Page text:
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Our broadband is greener: Conroy

Only the National Broadband Network (NBN) will be able to achieve an estimated 320,000-tonne reduction in carbon emissions through increased teleworking, Communications Minister Stephen Conroy said at yesterday's National Press Club ICT debate.
Written by Josh Taylor, Contributor on

Only the National Broadband Network (NBN) will be able to achieve an estimated 320,000-tonne reduction in carbon emissions through increased teleworking, Communications Minister Stephen Conroy said at yesterday's National Press Club ICT debate.

Green IT

(IBM portable personal computer image
by Bruno Cordioli, CC2.0)

"Ten days ago I released an Access Economics study which found that ... if 10 per cent of Australians worked from home 50 per cent of the time we would reduce fuel consumption by 120 million litres each year and reduce carbon emissions by 320,000 tonnes," Conroy said yesterday.

"In fact, the report says the estimated benefits of teleworking [are] in the order of $1.4 to $1.9 billion a year. You can't do it on the network that [Shadow Communications Minister Tony Smith] is proposing to construct."

Conroy highlighted dishwashers using smart grids in Holland to achieve efficient power use as an example of the kind of green benefits the NBN could bring.

"To get the true benefits of a smart grid you need to have a National Broadband Network of the type we are building," he said, criticising the Coalition's metro and regional wireless network plan. "A wireless network is far more carbon intensive than a fibre network and that's just a fact."

Smith indicated that the Coalition supported "practical measures" and better government leadership on efficient ICT use. In a similar vein to the Labor party's broadband policy and internet filtering plans, the Coalition would seek to resurrect the Howard Government's Greenhouse Friendly program with $10 million in funding, according to Smith.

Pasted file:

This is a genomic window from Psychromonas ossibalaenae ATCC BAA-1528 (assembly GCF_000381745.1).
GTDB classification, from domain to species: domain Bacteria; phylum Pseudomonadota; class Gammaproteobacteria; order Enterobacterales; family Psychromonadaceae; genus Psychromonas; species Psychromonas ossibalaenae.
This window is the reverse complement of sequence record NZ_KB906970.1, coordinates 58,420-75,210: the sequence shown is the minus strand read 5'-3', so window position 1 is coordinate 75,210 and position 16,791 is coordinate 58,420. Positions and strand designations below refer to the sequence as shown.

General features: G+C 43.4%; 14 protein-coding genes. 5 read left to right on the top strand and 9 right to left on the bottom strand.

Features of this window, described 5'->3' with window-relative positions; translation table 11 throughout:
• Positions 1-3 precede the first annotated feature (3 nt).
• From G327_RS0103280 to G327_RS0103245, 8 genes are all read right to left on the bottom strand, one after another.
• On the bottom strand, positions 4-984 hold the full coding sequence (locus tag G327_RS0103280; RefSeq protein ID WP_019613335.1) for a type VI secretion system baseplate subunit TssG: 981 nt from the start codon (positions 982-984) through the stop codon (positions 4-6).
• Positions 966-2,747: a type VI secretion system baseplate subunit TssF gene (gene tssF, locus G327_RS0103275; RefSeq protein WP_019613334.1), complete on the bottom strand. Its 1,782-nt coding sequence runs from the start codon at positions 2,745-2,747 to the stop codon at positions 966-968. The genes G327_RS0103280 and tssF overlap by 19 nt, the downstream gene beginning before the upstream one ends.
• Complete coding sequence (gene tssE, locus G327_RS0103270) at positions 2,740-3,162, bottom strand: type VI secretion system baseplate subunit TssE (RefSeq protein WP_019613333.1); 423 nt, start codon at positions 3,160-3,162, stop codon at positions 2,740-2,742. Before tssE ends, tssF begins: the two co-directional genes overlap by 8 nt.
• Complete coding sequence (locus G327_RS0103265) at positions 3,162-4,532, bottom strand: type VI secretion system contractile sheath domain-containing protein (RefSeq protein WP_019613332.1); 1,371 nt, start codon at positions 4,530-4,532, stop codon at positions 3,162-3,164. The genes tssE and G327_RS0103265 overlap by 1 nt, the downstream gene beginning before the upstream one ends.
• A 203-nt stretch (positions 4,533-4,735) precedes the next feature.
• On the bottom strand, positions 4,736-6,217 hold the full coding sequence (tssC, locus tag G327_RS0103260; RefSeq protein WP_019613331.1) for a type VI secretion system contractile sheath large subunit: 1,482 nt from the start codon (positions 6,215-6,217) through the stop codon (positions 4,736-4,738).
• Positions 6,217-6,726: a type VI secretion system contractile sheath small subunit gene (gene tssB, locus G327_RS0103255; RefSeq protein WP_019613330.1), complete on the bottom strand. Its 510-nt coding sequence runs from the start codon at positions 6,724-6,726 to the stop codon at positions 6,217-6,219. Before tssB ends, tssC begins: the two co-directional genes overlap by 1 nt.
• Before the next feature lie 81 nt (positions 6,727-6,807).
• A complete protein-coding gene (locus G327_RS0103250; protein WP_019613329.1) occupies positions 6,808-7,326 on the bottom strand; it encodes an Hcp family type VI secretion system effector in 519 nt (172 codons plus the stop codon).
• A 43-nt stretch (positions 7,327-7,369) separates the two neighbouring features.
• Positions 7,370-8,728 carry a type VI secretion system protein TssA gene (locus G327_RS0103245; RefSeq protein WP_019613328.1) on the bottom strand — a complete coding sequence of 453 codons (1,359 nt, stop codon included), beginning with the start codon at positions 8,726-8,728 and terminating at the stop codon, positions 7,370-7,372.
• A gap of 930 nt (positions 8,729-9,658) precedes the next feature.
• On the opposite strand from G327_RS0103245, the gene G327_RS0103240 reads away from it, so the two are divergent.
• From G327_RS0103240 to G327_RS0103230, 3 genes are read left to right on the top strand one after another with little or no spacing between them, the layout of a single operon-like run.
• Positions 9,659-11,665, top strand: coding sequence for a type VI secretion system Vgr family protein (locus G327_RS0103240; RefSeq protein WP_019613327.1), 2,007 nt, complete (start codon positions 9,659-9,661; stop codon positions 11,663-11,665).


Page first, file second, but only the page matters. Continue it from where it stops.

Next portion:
The program, introduced in 2001, allowed Australian businesses to receive tax offsets for providing carbon neutral products and services to the market.

"It wasn't a huge program but what it did was it enabled businesses to conduct green ICT-friendly programs. There are a number in the ICT sector including printer cartridge recycling to name a few. The government abolished the program," Smith said. "We're going to bring it back [and] we're going to fund it with $10 million over the next five years."

The Greens Communications spokesperson Scott Ludlam said the internet was still ultimately powered by coal-fired electricity "coming down the wires" and setting a carbon price was important. He said the best start would be to get a measure of carbon emissions across the ICT industry.

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